I think the simplest way to look at the issues of inheritance versus interface is that an inherited base class can supply default fields and methods which are then usable by child classes; an interface not only does not provide default storage for fields and code for methods, but it can't even bind them by default. If an object inherited from Class1 and Class2, both of which provided a Smile method, it would be unclear whether TheObject.Smile was supposed invoke Class1.Smile or Class2.Smile. With interfaces, however, there is no problem. TheObject must have an "implements" line for every interface method it supports, indicating what method should be used for Interface1.Smile and which one should be used for Interface2.Smile. Further, to actually use either of those methods on an object, the object must first be cast to Interface1 or Interface2. Thus, there is no ambiguity.
I'm really hoping for an easy answer to this issue. I have a client device that uses a hardwired connection to communicate with its server if it is in a docking station. If lifted from the docking station the hardwired connection is disabled and it switches to its wireless connection. This is where remoting stops working on the serverside.
The client device has 2 network cards with different IPs, one for the hardwired connection and one for the wireless connection. When switching to wireless/hardwired the client is still able to send messages to the server, but apparently the server is still trying to reach the client on the connection it initially used so the return messages fail.
How is this fixed? Where is this fixed? I've tried to call RemotingServices.Configure again but it seems you can only call that once. Unregistering and re-Registering channels doesn't seem to work either. Any ideas would be greatly appreciated! Solutions even more!
I seemed to have fixed the problem (not sure how I did it, and I hope I can do it again in the future!) But I have another problem. When I run the setup app, I get the Application Install dialog, and it gives the name. I would like to change this name since somehow the name has a date associated with it (and the date has since changed.) I did a search throughout the whole project for the date, and could nto find it. Perhaps it is in the registry somehow?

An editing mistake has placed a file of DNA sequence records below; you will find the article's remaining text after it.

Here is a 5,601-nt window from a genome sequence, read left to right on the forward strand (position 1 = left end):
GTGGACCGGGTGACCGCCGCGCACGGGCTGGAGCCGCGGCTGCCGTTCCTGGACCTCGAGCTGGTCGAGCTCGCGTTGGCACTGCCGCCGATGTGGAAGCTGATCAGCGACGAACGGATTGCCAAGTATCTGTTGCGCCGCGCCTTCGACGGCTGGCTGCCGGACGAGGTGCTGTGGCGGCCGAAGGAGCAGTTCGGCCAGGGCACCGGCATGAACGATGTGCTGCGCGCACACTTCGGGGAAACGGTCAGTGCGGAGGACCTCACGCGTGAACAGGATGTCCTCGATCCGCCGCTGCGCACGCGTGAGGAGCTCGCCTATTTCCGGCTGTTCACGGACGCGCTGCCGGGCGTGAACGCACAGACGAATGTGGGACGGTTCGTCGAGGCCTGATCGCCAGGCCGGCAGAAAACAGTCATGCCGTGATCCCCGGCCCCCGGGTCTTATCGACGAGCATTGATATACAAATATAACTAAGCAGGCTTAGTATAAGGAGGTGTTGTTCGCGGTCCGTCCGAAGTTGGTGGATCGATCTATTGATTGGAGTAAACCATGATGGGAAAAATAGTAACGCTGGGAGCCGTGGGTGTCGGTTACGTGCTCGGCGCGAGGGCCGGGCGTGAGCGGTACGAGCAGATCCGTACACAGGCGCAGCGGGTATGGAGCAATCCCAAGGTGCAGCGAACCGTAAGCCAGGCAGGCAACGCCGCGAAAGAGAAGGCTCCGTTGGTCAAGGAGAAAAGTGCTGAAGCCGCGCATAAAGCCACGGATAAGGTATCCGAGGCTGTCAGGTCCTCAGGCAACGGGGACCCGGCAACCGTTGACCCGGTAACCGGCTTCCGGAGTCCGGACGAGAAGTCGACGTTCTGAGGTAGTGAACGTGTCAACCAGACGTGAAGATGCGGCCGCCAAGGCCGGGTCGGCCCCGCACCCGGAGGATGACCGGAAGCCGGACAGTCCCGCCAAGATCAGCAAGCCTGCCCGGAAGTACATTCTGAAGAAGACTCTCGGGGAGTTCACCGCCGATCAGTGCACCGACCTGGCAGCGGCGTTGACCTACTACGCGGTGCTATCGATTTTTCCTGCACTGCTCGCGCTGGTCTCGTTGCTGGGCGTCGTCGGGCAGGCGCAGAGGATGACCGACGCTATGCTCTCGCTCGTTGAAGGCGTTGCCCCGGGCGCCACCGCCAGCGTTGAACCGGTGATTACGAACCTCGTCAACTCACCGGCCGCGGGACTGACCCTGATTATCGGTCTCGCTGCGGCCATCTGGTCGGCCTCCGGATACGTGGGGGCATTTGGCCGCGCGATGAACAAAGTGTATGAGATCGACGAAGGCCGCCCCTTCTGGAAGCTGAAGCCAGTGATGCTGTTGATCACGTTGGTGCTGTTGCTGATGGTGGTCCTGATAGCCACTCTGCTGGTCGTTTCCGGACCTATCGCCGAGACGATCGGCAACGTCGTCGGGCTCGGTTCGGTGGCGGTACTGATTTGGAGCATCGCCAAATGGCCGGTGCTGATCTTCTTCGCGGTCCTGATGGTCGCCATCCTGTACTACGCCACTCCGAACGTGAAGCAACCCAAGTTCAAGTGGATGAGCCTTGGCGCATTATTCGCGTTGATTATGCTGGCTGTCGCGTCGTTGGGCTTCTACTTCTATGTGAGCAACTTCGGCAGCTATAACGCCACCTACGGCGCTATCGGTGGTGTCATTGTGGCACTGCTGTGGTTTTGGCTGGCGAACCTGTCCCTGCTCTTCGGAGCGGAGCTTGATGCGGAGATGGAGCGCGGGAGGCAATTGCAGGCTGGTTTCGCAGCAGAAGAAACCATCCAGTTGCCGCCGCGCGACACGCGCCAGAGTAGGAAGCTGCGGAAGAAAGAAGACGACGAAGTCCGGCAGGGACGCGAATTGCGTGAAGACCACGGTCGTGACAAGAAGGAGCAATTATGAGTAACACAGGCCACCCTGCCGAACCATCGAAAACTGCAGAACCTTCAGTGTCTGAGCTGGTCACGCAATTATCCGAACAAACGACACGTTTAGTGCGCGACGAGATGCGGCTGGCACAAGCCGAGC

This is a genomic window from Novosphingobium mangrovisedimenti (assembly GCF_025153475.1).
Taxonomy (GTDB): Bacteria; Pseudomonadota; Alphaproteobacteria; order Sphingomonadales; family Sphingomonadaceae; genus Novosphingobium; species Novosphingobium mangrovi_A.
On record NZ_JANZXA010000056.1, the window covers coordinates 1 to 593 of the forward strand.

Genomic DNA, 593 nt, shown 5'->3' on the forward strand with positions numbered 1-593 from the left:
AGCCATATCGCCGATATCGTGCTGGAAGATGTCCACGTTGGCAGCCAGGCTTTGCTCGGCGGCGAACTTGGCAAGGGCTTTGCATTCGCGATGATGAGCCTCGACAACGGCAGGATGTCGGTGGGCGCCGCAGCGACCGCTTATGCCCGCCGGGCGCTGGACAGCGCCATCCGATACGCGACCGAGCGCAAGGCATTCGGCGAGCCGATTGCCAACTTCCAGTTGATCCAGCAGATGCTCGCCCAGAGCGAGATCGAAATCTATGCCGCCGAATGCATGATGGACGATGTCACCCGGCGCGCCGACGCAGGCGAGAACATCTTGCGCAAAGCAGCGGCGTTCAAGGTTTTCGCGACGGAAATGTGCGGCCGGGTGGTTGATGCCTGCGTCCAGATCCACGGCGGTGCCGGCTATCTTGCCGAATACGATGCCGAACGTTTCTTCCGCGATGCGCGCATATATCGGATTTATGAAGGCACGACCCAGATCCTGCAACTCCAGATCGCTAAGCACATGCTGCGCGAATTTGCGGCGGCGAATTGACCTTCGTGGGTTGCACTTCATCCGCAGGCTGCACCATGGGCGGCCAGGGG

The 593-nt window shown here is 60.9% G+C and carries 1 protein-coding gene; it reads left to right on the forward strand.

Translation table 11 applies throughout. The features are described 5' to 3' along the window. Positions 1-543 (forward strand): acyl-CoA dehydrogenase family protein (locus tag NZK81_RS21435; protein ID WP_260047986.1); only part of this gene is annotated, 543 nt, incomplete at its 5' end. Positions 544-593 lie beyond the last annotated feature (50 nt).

I've spent the last couple of hours looking into a pretty big topic and I don't really feel like I've made any progress on the topic. I'm getting emails from potential users of my application concerned/worried/annoyed about the fact that my app may require a massive download for offline installation (a common scenario for my users).
My app targets XP SP2+ users on 32/64 bit OSes. My app is a .NET 3.5 SP1 based WPF product.
My installer already checks for 3.5 SP1 and contains the dotnetfx35setup.exe that will only download the required bits if the required framework version isn't installed. So for online users the problem isn't massive. However, I would like to make a single self-sufficient install .exe file that can take care of all users rather than pointing offline users to a 200mb+ installer on the Microsoft site.
I've been looking through the myriad files that make up the main dotnetfx35.exe and from what I can gather there isn't actually much I can strip out. Has anyone got any links of info on what can be done?
Considering that I'm including XP/Vista and 32/64 bit I still need to carry .NET2.0 / .NET3.0 / .NET3.5 stuff which is arguably nearly all of it!! Feels like I'm stuck with the massive download situation ...
Not to mention the worry of trashing a users .NET install altogether. Any info or pointers would be really appreciated.
I've not played with the Client Profile, so I can't give any pointers there, but I do have another potential option for you. If your users have a worry on this, you could create two types of installs. One that has links to the redistributables, and the other that is merged together using ILMerge[^]. The ILMerge version would be a lot bigger than the other version, but it won't contain the whole framework, only the bits you need.